Celeste Bradley is turning into one of the more reliable authors of European Historicals and if this book isn’t an outstanding read, it’s a darn good one. And, frankly, considering what’s out there these days, there’s a lot to be said for that, isn’t there?
The third book in her Liars Club series, The Spy tells the story of James Cunnington, brother to Agatha (The Pretender), and presently engaged in trying to find the missing daughter of a retired Liar’s Club code breaker believed to have gone bad. By finding Phillipa Atwater, James believes he’ll be one step closer to discovering the whereabouts of her father and uncovering the nature and extent of his betrayal.
Alone and friendless in England and determined to find out what’s happened to her father, Phillipa has little to go on beyond a scribbled note in her parent’s journal: “Keep a close watch on James Cunnington.” Convinced she’s being stalked and clueless as to any allegations regarding her father’s possible traitorous actions, Phillipa disguises herself as “Philip” and takes a job as tutor to James’ young ward Robbie.
Though “Philip” arrives for the interview without references, James decides to hire the emaciated “young man” due to mixed parts of pity, kindness, and respect for Philip’s sure hand with young Robbie. Believing the deception to be her only viable option, Philippa joins the household and – between frequent rounds with the altogether challenging Robbie – begins her reluctant sleuthing. But with James unaware of Philipa’s true identity (and sex, of course) and Phillipa uncertain if James is friend or foe, the misconceptions and lies between the two stand firmly in the path of the truth – and the growing attraction Philippa feels for her employer.
What worked especially well for me here are the characters of James and Phillipa: Both are fully three-dimensional and thoroughly likable people who, for the most part, behave in believable ways throughout the story. With his ego severely battered by his former lover’s momentous betrayal, James’ reluctance to trust a woman is more than understandable, as is affection – if not his love – for young Robbie. In desperate straits when the story begins, Philippa is a resourceful and dynamic heroine who “fixes” the relationship between Robbie and James without ever wandering into Dr. Phil-land. Phillippa is a strong woman in terrible circumstances and, if her actions are occasionally questionable, her motives certainly are not.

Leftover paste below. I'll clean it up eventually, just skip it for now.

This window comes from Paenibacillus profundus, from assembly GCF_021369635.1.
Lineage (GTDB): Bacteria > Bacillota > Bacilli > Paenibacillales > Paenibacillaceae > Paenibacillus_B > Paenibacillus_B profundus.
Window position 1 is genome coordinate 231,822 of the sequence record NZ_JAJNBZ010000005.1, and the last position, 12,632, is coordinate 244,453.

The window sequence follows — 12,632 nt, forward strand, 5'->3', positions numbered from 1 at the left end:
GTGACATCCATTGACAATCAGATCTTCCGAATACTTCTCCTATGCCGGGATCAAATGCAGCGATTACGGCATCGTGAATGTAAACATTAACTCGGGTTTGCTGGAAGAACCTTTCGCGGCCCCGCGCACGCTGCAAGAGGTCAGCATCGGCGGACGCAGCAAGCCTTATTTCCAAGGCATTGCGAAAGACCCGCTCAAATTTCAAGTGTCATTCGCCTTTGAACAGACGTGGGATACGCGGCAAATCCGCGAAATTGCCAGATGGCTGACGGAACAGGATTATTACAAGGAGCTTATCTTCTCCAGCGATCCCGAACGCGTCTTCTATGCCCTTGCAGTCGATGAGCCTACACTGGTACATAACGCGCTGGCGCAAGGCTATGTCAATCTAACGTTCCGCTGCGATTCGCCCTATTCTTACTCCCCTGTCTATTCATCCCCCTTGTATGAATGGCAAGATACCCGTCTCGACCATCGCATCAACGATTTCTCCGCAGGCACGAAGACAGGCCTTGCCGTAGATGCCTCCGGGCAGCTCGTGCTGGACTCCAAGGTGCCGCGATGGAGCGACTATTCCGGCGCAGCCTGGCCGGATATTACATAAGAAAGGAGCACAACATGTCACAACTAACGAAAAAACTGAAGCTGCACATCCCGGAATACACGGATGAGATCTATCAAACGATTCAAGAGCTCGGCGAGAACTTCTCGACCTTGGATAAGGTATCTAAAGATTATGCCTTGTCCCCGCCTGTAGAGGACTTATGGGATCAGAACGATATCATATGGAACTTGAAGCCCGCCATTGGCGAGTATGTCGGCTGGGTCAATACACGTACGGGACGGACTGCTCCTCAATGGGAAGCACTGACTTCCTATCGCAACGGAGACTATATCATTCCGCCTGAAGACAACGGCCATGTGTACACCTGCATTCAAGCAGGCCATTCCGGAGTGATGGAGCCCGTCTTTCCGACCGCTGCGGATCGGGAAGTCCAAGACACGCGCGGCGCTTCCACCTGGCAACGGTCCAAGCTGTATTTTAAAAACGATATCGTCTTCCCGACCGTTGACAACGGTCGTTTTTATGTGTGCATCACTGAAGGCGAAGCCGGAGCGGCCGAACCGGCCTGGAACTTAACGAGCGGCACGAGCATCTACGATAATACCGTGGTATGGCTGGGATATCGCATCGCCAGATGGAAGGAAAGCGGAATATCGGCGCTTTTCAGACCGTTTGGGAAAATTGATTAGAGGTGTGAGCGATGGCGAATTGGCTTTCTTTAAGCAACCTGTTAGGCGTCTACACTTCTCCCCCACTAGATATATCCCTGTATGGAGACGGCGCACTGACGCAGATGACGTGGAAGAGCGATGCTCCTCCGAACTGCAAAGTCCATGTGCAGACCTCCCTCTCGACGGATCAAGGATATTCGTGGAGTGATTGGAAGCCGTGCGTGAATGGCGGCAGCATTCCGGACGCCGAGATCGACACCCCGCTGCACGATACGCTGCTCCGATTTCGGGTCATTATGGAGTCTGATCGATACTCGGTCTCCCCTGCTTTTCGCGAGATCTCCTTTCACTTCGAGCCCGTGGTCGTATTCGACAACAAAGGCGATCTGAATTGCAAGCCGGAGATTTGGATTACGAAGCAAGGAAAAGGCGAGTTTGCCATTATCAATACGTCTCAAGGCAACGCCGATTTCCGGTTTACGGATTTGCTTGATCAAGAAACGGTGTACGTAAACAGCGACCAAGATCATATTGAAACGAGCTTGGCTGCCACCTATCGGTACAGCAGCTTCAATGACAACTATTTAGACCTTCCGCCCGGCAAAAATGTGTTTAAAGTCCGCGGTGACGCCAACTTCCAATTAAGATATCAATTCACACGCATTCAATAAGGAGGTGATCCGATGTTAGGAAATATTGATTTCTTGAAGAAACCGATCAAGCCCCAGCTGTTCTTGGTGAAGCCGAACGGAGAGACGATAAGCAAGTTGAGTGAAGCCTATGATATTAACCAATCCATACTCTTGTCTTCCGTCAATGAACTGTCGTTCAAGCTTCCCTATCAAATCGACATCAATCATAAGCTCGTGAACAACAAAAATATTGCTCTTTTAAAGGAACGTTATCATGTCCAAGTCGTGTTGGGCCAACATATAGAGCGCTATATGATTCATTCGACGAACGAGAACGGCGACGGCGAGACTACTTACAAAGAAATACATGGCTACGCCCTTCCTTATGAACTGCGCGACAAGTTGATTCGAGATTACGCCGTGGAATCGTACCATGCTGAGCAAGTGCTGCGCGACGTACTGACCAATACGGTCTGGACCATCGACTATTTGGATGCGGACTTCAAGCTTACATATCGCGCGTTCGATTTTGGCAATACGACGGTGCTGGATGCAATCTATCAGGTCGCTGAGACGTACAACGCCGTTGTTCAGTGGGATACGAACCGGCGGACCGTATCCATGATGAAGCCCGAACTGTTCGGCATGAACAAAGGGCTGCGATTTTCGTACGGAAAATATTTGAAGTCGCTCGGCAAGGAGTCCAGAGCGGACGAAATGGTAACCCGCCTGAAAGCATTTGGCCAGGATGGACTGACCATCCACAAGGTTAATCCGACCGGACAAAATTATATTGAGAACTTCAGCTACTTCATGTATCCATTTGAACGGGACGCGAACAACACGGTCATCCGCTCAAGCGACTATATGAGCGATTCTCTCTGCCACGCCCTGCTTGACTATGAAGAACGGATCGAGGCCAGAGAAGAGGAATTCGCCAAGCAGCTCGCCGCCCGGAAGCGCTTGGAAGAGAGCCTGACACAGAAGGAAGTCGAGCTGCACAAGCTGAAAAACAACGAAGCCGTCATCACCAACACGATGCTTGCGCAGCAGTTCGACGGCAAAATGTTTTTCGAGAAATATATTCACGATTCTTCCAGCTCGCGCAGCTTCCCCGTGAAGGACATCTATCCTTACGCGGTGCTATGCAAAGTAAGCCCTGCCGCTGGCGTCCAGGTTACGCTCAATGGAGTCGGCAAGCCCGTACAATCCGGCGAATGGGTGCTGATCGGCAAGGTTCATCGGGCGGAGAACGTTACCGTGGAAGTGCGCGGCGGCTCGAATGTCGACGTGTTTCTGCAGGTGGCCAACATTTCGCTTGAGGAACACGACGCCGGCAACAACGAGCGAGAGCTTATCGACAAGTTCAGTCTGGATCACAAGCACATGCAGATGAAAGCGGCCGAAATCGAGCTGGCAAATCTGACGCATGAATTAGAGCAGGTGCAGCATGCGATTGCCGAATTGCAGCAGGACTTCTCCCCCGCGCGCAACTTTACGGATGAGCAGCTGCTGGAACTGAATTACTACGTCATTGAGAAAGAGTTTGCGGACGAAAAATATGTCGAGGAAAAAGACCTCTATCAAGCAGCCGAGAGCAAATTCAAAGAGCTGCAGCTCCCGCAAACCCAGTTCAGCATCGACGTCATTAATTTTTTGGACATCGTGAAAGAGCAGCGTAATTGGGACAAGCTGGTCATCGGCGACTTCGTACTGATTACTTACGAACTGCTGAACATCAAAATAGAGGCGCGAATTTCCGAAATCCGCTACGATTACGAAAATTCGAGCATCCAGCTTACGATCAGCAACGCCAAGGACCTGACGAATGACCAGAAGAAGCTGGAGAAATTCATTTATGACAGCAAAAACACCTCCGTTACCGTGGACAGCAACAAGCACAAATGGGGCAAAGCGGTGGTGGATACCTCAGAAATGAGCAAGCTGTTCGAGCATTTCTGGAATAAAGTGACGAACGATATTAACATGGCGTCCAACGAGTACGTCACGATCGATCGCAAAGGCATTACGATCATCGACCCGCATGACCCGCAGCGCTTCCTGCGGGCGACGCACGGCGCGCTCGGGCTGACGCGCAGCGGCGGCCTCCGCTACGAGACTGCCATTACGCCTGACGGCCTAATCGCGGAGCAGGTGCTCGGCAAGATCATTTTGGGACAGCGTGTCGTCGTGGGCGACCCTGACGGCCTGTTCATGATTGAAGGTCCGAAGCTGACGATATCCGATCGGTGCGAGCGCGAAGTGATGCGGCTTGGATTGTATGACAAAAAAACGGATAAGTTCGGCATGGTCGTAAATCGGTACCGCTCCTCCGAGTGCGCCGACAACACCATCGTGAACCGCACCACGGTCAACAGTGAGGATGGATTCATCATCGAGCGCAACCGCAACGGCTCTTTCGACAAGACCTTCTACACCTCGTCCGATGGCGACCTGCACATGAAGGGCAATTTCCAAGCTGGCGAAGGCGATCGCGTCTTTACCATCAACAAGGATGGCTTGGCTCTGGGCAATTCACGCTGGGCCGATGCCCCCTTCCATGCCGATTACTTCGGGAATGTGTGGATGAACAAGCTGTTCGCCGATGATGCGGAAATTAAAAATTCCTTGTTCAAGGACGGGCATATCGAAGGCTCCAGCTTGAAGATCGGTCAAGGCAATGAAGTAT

Unfortunately, there were several major plot points that I found less effective than the well-drawn central characters. Superspy James can’t identify Philippa as a girl even though his ward and manservant manage to do so virtually on first sight? And, even more frustrating, James has the major case of the hots for a mysterious woman in the park (Philippa, of course) and for an equally mysterious dancer (Philippa again, of course) and still doesn’t manage to see the bleedin’ obvious. (Wow, those are some powers of observation!) As so carefully drawn by Ms. Bradley, James is a smart guy and, to be honest, it stretches credibility pretty dramatically to believe that he would ever be quite this dense. Equally problematic is his eventual anger with Philippa when the truth finally does come out – a reaction that is as annoying as it is inevitable.
But, what the hey, the story moves quickly, the characters are fun, and the ultimate HEA is one to savor. Frankly, it’s always a relief when an author manages to sustain the quality in an ongoing series, and, despite my quibbles with the underlying mistaken identity premise, Ms. Bradley is certainly meeting the challenge here. A must for readers of the Liars Club series and a good bet for those who haven’t yet started, The Spy is a solidly enjoyable European Historical I unhesitatingly recommend.